Thursday, Sept. 15, 2011 04:41 pm
Perry Tales: Rick is not who he says he is
His top Perry Tale is a creationist story about what he has modestly branded “The Texas Miracle.” While the rest of the country is mired in joblessness, says the miracle worker, his state has added 1.2 million jobs during his 10-year tenure.
I’ve built “a job-creating machine,” the governor gushed during one of his recent flits across Iowa, and a Perry PR aide smugly added, “The governor’s job creation record speaks for itself.”
Actually, it doesn’t. Far from having the best unemployment rate in the nation, the Lone Star State ranks a middling 26th, behind New York, Massachusetts and other states whose “liberal” governments he routinely mocks.
Even more damning, Perry’s Texas is not creating nearly enough jobs to keep up with its fast-growing population. Those 1.2 million new positions are 629,000 short of the jobs needed just to bring the state’s employment level back up to where it was in 2007. Some miracle.
Worse, probe even a millimeter into the million-jobs number that he is sprinkling around like fairy dust, and you’ll learn that Perry’s jobs are mostly “jobettes” that can’t sustain a family. They come with very low pay, no health care or pension, and no employment security, labor rights or upward mobility – many are only part-time and/or temporary positions.
Here’s a particularly revealing stat that the Perry pixies don’t want us to see: On his watch as governor, Texas added more minimum wage jobs than all the other 49 states combined. More than half a million Texans now work for $7.25 an hour or less. He can brag that he’s brought Texans down into a tie with Mississippi for the highest percentage of workers reduced to poverty pay.
Spreading even more fairy dust, Perry claims that his Texas Miracle is the result of him keeping the government out of the private sector’s way. But peek behind that ideological curtain, and you’ll find this startling fact: During Perry’s decade, the greatest job growth by far has come from the public sector, which has more than doubled the number of new jobs created by the private sector.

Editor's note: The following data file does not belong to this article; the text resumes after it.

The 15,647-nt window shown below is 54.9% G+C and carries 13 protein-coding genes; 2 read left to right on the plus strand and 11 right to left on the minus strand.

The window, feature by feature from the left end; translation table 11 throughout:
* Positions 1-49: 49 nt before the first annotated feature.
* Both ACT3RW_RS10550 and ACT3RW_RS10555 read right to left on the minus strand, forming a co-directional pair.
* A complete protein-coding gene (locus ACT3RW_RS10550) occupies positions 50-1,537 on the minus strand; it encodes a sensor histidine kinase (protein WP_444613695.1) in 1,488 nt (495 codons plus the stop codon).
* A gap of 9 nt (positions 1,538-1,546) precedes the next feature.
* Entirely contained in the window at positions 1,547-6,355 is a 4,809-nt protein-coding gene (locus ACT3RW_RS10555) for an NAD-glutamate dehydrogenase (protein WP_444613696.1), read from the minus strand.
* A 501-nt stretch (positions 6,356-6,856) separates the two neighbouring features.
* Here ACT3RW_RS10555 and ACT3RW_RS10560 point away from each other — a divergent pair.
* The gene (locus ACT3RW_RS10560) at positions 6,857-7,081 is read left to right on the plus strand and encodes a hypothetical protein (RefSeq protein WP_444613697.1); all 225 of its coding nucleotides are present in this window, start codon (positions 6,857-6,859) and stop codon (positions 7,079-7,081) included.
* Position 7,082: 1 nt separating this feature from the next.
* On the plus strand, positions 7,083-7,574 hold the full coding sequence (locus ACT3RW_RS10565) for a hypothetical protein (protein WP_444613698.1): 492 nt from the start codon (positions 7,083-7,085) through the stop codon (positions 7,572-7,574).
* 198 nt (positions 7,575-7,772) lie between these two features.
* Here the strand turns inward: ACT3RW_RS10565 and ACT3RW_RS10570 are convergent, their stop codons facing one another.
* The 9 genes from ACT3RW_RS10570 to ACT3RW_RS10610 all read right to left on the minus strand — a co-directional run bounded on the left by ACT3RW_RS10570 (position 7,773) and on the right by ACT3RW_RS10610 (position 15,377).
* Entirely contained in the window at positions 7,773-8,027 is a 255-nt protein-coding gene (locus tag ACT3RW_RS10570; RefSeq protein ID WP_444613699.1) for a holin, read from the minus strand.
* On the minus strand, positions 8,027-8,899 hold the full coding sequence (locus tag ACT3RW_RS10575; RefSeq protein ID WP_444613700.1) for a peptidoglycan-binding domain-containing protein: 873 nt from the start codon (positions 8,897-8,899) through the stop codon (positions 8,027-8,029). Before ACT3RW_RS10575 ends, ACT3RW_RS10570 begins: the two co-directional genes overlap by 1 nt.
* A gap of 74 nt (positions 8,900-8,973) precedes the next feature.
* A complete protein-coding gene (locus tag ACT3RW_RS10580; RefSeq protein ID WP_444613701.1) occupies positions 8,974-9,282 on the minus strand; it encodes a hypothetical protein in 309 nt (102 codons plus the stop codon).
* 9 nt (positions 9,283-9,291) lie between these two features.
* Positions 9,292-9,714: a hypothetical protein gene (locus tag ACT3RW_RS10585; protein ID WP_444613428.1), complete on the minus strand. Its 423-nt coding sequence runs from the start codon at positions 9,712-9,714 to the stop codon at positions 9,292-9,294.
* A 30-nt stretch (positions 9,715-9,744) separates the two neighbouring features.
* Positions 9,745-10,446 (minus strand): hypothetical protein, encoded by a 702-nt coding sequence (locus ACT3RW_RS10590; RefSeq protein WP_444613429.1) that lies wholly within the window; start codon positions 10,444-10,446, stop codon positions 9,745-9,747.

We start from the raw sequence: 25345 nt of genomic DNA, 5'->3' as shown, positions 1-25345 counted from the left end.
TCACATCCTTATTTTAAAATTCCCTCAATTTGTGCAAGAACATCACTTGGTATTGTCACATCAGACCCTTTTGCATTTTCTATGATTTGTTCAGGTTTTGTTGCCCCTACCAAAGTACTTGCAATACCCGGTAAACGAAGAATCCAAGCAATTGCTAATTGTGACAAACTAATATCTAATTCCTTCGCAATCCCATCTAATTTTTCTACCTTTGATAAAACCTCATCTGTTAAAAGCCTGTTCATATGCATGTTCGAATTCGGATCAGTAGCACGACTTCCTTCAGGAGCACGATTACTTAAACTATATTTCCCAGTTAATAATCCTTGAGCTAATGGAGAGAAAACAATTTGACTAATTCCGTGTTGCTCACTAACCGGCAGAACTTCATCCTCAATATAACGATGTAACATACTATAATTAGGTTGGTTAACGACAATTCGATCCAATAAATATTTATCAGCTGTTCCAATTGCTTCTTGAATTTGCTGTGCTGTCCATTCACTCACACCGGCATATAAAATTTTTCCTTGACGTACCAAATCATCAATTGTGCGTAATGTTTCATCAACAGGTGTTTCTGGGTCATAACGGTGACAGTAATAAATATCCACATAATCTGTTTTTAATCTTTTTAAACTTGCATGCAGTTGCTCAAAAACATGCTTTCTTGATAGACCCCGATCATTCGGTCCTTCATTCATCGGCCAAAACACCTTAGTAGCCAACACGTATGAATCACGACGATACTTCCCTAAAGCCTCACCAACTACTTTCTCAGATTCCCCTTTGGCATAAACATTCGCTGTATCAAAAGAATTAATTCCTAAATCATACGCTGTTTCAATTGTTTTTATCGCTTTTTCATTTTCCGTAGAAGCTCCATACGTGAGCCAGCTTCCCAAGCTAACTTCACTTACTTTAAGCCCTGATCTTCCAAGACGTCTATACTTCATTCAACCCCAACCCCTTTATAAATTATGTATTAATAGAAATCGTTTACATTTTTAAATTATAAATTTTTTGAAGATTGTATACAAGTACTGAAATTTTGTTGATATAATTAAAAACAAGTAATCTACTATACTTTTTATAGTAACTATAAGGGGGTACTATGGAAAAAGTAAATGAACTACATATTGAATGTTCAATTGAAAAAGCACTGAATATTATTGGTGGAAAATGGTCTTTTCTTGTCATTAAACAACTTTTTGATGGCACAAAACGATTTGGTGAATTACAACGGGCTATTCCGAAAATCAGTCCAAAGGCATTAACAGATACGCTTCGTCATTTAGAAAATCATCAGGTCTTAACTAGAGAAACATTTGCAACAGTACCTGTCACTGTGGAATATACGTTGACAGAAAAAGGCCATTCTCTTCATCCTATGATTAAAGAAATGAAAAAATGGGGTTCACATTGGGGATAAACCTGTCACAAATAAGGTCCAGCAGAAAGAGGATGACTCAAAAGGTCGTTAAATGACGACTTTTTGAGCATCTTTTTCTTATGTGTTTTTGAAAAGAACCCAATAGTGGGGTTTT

One out of six employed Texans are now teachers, police officers, highway engineers, military personnel or other government workers – and many of these jobs were created with the federal money that Perry-the-candidate now loudly denounces. Indeed, he’s running around ranting about President Obama’s stimulus program, but he gladly accepted the third highest amount of stimulus funds taken by the 50 states. There’s his miracle.
Interestingly, even his tea-partyish hatred – nay, loathing! – of big government’s intrusion into the lives of ordinary citizens turns out to be just another Perry Tale. In fact, there would be no Rick Perry without the steady “intrusion” of government into his life.
Local taxpayers in Haskell County put him through their public school system – for free. He and his family were dry-land cotton farmers, and federal taxpayers helped support them with thousands of dollars in crop subsidies – Perry personally took $80,000 in farm payments.
State and federal taxpayers financed his college education at Texas A&M, even giving him the extracurricular opportunity to be a cheerleader. Upon graduation, he spent four years on the federal payroll as an Air Force transport pilot who never did any combat duty.
Then, in 1984, Perry hit the mother lode of government pay by moving into elected office – squatting there for 27 years and counting. In addition to getting regular paychecks from taxpayers for nearly three decades as a state representative, agriculture commissioner, lieutenant governor and governor, he also receives platinum-level health care coverage and a generous pension from the state, plus $10,000 a month for renting a luxury suburban home, a covey of political and personal aides and even a publicly paid subscription to Food & Wine magazine.
So when this taxpayer-supported lifer flits into your town to declare that he will slash public benefits and make government “as inconsequential as possible,” he means in your life, not his.
Perry literally puts the “hype” in hypocrisy. Forget his tall tales and political B.S. – look at what he actually does.
Jim Hightower is a national radio commentator, columnist and author.